Harleys and rock 'n' roll share a rich history Back when Elvis's ship came in, his first purchase was a new Harley. Times haven't changed. It seems that more rock stars ride H-Ds than wear tennis shoes. Over the years, guitarist Neal Schon of Journey has owned his share of hogs. His latest ride is a customized 2010 Screamin' Eagle Street Glide built by Kirk Taylor at Custom Design Studios in Novato, California.
The bike's dark styling resembles a nighttime journey through a dream. The red pearl flames could be what Dante saw as Virgil led him through the Inferno. The sheet metal was altered just enough to keep a viewer easing as to bike's origins. The changes are so well integrated that they are hard to single out. Parts weren't simply installed; they were adapted to fulfill a design that was laid down when the bike's style was conceived. To some, beauty is in the eye of the beholder; to Neal and Kirk, it is equally in the execution and ride.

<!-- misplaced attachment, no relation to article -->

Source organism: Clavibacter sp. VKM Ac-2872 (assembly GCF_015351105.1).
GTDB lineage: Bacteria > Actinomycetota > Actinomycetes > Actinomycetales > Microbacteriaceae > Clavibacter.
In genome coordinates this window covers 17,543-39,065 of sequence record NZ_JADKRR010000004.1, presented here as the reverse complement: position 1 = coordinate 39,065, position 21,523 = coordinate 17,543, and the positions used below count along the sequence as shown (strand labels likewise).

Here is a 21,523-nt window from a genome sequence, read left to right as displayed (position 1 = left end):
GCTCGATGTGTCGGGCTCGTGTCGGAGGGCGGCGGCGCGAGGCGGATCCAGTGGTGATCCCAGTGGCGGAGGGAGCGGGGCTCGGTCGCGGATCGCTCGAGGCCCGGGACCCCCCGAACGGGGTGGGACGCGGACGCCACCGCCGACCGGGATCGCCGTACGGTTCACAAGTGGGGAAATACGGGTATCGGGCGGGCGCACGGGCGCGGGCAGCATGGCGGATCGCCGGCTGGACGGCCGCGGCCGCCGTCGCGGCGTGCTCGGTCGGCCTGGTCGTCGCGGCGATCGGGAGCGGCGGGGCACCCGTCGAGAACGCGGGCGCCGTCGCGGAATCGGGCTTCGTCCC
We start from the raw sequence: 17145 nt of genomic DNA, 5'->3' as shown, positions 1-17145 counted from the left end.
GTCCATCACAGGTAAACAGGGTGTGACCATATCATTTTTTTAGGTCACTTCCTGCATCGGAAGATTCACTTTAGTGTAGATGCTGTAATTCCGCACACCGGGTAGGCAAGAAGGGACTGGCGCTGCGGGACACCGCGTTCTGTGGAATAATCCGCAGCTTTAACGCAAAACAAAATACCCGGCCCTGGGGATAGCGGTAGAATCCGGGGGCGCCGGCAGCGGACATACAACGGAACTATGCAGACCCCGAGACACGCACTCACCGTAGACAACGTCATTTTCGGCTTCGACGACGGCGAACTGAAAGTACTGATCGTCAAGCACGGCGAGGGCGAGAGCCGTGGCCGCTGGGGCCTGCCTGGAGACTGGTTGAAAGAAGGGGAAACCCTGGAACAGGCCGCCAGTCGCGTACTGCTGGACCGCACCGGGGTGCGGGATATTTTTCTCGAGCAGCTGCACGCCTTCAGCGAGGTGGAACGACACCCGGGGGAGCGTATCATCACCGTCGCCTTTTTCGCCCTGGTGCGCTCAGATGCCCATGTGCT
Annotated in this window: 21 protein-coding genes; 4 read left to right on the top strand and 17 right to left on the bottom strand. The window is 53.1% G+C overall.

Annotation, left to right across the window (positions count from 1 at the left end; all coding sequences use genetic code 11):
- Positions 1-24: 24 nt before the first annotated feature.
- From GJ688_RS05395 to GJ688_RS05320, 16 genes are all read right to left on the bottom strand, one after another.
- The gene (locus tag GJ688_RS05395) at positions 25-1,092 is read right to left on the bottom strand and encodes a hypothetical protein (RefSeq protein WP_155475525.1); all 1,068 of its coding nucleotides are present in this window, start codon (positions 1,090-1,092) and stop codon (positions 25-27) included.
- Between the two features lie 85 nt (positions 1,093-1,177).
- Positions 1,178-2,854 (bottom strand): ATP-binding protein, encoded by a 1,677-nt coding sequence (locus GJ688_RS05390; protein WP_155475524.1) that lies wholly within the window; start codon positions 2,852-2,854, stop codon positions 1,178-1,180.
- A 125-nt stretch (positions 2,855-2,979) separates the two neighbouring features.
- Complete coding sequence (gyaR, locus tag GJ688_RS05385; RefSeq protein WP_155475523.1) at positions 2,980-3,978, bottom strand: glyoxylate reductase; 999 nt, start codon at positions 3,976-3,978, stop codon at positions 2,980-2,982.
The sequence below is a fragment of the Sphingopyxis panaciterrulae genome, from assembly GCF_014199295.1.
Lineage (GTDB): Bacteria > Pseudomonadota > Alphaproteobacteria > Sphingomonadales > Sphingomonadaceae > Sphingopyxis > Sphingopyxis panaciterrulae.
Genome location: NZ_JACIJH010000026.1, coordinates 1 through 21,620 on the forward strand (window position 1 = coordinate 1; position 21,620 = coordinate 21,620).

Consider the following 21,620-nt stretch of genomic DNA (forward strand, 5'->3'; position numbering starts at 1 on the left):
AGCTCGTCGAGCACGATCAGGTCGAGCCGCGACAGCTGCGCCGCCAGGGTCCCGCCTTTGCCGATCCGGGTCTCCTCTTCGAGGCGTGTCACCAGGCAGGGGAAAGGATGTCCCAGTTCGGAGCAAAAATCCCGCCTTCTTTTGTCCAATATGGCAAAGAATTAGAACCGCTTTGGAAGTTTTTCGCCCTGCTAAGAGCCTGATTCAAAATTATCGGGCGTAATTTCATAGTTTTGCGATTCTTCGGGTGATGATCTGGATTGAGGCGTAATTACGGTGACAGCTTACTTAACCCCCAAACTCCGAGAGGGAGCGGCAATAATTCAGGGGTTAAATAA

The fact that Neal's bike is built more for riding than profiling is evident in Neal and Kirk's selection of wheels, tires, and performance enhancements. Those wide-section tires won't be bothered by rain grooves or uneven pavement at anything under a hundred miles an hour. The Pro-charger blower will put enough push on the intake charge to assure that the bike will go as fast as Neal chooses to ride, which is usually very fast.
It should also be noted that long-haul comfort did not suffer because of styling. The bars are a comfortable reach from the modified seat. A combination of floorboards and highway pegs keep leg cramps to a minimum. The Dakota Digital gauge package keeps the motor's inner details within eyesight. To keep highspeed windburn down, the factory fairing and windscreen were retained. The Inferno is visual proof that a custom dresser can also be a hell of a road bike. -Tom McCrea
Owner: Neal Schon